Mother Nature has a sixth sense for when we're reaching our temperature breaking point. At the very same moment your hot oven becomes unwelcome, a tomato is being plucked from the vine and a cucumber is being nestled into its stall at the farm stand.

It feels rather serendipitous that the stars of the mid-summer bounty, like tomatoes, cucumbers, and bright peppers, shine when they are cold and raw. For some of us, a sliced tomato sprinkled with sea salt is the primary motivation to survive winter. And even if you aren't quite that passionate, you can surely still appreciate any recipe whose method is as easy as "Slice, sprinkle, eat."

In the U.S., our access to local hot-weather produce is limited to a short few months. But elsewhere in the world, like along the Mediterranean coastline, fresh fruits and vegetables are a year-round luxury. And while countries like Italy, France and Spain have lent us some rather advanced techniques and recipes, there is nothing more Mediterranean than a simple dish that showcases its ingredients.

This is especially evident in a recipe like Gazpacho with Sauteed Scallops. A quick scan of the ingredients reveals a simple dish, with little added to enhance the natural flavors of the summer vegetables. It is only with the most flavorful tomatoes, peppers, and cucumbers that this soup can shine — just as it would on a hot day along the coast of Spain.

Gazpacho is a traditional Spanish soup, and while there are a number of variations, this one is served cold and is perfect for a hot summer dinner al fresco. Most commonly, chilled gazpacho is a blended combination of tomatoes, cucumbers, and garlic, but it's not uncommon to see peppers, onions, and even day-old bread added to the mix.

We like serving gazpacho with hot sauteed scallops for a fun temperature contrast, but you can serve yours alongside simple cold sandwiches, grilled meat or fish, or even on its own for a bite with cocktails.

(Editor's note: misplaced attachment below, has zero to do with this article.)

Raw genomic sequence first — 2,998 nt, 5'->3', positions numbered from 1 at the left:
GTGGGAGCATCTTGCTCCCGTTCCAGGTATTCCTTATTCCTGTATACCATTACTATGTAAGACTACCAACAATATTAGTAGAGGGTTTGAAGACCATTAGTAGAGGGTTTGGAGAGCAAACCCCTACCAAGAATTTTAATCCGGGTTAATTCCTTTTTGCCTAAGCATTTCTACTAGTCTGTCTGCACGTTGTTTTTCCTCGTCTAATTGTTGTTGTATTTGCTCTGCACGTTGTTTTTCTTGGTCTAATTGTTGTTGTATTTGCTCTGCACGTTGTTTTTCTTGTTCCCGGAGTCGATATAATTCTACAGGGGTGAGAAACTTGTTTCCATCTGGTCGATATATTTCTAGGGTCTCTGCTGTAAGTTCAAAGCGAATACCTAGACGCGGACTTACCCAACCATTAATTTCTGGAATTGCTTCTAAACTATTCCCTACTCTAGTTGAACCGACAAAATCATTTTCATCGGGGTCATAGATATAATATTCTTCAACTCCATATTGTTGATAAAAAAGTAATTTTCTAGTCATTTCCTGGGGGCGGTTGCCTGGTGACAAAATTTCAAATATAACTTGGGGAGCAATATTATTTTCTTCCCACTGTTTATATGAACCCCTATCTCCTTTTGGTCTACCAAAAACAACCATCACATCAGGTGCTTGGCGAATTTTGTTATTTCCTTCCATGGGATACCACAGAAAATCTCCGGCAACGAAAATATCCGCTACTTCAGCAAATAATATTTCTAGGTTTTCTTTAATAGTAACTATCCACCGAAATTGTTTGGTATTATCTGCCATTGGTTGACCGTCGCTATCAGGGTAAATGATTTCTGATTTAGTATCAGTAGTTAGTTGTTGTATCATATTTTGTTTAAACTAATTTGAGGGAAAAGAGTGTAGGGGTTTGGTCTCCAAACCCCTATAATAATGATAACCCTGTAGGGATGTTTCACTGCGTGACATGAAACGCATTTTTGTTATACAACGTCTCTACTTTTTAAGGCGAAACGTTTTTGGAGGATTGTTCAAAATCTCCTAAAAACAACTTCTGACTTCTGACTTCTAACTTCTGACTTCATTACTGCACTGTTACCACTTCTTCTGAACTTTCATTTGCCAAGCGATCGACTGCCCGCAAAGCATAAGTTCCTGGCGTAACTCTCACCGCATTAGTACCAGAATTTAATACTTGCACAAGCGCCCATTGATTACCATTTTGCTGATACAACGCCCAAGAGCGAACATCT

Oh, and we forgot to mention the best thing about this recipe: You can make it the day ahead and then, obviously, you don't even have to reheat it. That means you can make this on Saturday in basically zero minutes, and then on Sunday, you can sit in your backyard, stream some Flamenco music, and sip Spanish wine while you pretend the wind from your neighbor's leaf blower is actually a cool Mediterranean breeze. La dolce vida!

GAZPACHO WITH SAUTEED SCALLOPS

Servings: 10

Start to finish: 8 hours 20 minutes (Active time: 20 minutes)

4 pounds plum tomatoes, roughly chopped

3 medium green bell peppers, cored and roughly chopped

1 medium cucumber, peeled and roughly chopped

4 garlic cloves, crushed

1/2 cup red wine vinegar

1/2 cup olive oil

1/2 teaspoon kosher salt, or as needed

1/4 teaspoon ground black pepper, or as needed

Garnish

1 tablespoon vegetable oil

10 sea scallops, pat dry with a paper towel

5 plum tomatoes, seeded, small dice

1 green bell pepper, cored, small dice

1 medium cucumber, peeled, seeded, small dice

1 ear corn, boiled, kernels removed (optional)

1 jalapeno, sliced (optional)

In a large non-reactive bowl, combine the tomatoes, peppers, cucumber, garlic, vinegar, olive oil, salt, and pepper. Toss to combine. Cover and refrigerate overnight to marinate.

Transfer the vegetables and juices to a blender, working in batches if necessary. Blend until very smooth. Strain through a fine mesh sieve (see note), using a silicone spatula to press the liquid through the strainer until the pulp is very dry. Discard the pulp. Adjust seasoning with salt and pepper, as needed. Keep the soup refrigerated until serving.

Heat the vegetable oil in a medium non-stick skillet over medium-high heat. Add the scallops, working in batches if needed to avoid overcrowding the pan, and cook until golden brown on both sides, 2 to 3 minutes per side. Transfer to a plate as finished and set aside.

Serve the soup garnished with the diced tomatoes, pepper, and cucumber. Top with corn and jalapeños, if using, and the hot scallops.

Chef's Note: If you prefer a thicker, chunky gazpacho, skip the straining step. In this case, you might choose to peel and seed your tomatoes before marinating. To peel tomatoes, cut an X into the bottom of each tomato and drop into boiling water until the skin starts to loosen around the edges, about 20 seconds. Transfer to an ice water bath to cool before peeling.

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Nutrition information per serving: 193 calories; 115 calories from fat; 13 g fat (2 g saturated; 0 g trans fats); 4 mg cholesterol; 188 mg sodium; 16 g carbohydrate; 4 g fiber; 9 g sugar; 5 g protein.

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This article was provided to The Associated Press by The Culinary Institute of America in Hyde Park, New York.